skip to Main Content
Hands with red gloves digging out dandilion

Weeds are a headache for most gardeners. If you don’t want to dig them out by hand, you may be tempted to reach for a store-bought weed killer to get the job done quickly. But studies have linked common herbicides to a variety of health problems, including cancer, reproductive toxicity, and respiratory damage.

Avoid those hazards and try one of these natural solutions to keep your lawn and garden looking great.

Douse with boiling water. This is particularly effective for weeds that have grown through cracks in patios, driveways, and walkways. The water will cool as it runs off the surface, and it won’t damage any of the plants you want to protect.

Spray with vinegar. Mix 1 gallon white vinegar with 1 cup table salt and 1 tablespoon dish soap. Pour into a spray bottle and soak weeds thoroughly. This mixture will harm anything green, so consider covering nearby prized plants to protect them.

Let your grass grow higher. Weeds, like all plants, need sunlight and water to sprout. Strategic lawn mowing (maintaining a height of 2 to 4 inches) will encourage thick, healthy grass, helping to block the sun and moisture weeds need to thrive.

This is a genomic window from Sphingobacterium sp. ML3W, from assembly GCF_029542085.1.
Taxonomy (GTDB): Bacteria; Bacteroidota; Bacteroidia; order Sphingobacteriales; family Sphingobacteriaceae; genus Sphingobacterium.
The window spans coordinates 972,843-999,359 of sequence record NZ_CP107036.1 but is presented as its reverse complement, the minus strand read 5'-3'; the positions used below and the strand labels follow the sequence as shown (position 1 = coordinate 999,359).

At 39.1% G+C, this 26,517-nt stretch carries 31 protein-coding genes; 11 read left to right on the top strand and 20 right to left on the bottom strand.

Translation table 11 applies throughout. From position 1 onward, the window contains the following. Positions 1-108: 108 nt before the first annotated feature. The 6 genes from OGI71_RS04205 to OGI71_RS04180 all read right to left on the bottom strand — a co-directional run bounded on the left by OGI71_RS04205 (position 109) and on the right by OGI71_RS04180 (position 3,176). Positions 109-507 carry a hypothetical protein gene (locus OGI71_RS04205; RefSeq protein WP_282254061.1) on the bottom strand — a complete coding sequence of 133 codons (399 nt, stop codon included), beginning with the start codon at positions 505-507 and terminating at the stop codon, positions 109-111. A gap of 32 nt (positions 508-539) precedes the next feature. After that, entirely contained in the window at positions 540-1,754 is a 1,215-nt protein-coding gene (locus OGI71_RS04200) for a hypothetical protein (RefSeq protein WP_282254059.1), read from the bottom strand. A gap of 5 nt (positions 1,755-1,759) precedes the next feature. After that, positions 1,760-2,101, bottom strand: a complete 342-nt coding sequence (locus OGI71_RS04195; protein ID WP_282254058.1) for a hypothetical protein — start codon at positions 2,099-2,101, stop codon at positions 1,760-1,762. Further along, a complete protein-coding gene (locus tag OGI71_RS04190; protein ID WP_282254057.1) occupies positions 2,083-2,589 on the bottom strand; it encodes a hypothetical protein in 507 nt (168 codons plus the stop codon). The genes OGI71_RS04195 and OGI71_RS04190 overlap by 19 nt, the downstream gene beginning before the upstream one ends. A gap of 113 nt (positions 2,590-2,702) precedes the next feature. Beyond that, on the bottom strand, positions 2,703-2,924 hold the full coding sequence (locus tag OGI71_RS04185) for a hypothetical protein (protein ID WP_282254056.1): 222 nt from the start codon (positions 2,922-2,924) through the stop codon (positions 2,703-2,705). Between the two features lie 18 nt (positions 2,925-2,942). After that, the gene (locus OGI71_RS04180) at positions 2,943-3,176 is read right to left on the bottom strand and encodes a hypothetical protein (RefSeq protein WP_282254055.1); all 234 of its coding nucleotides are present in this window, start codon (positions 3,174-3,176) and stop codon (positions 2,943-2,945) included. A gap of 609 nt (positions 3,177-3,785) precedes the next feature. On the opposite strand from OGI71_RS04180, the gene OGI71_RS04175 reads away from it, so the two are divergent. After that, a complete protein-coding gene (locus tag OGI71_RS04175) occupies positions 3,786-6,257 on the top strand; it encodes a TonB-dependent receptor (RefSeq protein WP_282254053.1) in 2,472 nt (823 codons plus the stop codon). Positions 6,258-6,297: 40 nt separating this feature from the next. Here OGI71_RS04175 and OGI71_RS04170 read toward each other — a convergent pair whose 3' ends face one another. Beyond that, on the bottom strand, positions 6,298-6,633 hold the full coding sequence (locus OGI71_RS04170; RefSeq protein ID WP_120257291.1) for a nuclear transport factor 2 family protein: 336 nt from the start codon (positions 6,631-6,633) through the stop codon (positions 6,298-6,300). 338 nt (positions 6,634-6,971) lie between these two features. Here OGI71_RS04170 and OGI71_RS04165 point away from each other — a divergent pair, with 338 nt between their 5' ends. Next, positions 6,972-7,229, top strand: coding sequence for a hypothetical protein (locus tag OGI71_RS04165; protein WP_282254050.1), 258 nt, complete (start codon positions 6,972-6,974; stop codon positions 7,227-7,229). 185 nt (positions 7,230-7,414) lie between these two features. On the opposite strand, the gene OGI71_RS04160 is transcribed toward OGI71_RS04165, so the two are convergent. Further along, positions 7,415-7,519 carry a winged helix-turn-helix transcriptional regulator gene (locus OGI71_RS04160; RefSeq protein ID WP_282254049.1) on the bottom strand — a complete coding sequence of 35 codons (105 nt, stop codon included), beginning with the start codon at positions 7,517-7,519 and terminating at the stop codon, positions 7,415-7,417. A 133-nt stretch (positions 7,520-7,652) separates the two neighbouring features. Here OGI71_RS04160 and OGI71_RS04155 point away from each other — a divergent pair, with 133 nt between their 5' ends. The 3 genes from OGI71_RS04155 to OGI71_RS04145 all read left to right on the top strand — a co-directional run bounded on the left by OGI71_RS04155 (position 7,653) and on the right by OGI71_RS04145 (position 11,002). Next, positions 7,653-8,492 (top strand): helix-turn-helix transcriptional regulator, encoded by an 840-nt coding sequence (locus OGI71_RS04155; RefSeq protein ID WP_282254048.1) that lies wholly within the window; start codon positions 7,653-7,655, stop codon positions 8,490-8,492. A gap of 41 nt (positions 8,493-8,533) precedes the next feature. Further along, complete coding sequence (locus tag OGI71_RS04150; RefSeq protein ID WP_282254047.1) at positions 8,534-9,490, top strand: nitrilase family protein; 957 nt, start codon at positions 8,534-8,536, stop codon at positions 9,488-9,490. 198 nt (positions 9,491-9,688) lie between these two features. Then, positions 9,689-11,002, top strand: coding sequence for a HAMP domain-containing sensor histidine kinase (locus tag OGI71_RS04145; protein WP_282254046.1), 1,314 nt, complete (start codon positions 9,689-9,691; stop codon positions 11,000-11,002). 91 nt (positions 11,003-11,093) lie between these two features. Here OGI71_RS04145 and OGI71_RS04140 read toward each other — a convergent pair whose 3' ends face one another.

Smother with corn gluten meal. Corn gluten meal (which contains no actual gluten) is a byproduct of the milling process. You can spread it in your garden as pre-emergent weed control: It won’t kill weeds that have already sprouted, but it will prevent new growth. (It can also be used in organic lawn care at a specific application rate.)

Learn to love them. Consider your weed problem from a different perspective. Most of them are native plants that are meant to thrive — which is why they’re so hard to kill. Some weeds, like alfalfa and chicory greens, are actually edible. Others, such as forget-me-nots and chickweed, will improve soil fertility as they decompose.

This originally appeared as “Minimize Weeds, Naturally” in the April 2019 print issue of Experience Life.

Thoughts to share?

This Post Has 0 Comments

Leave a Reply

Your email address will not be published. Required fields are marked *

City and state are only displayed in our print magazine if your comment is chosen for publication.

ADVERTISEMENT

More Like This

A sign that says "Beyond the Harvest" and has many plants attached to it
By Jill Metzler Patton
Garden produce provides nutritional benefits, but the very act of digging in the dirt nurtures mind, body, and soul.
5 Chemicals to Avoid in Fertilizer
By Care2 Team
Tips to keep your lawn healthier this year.
Several different herbs are pictured
By Kaelyn Riley
Basil, chives, parsley, and thyme are great herbs for new gardeners.
Back To Top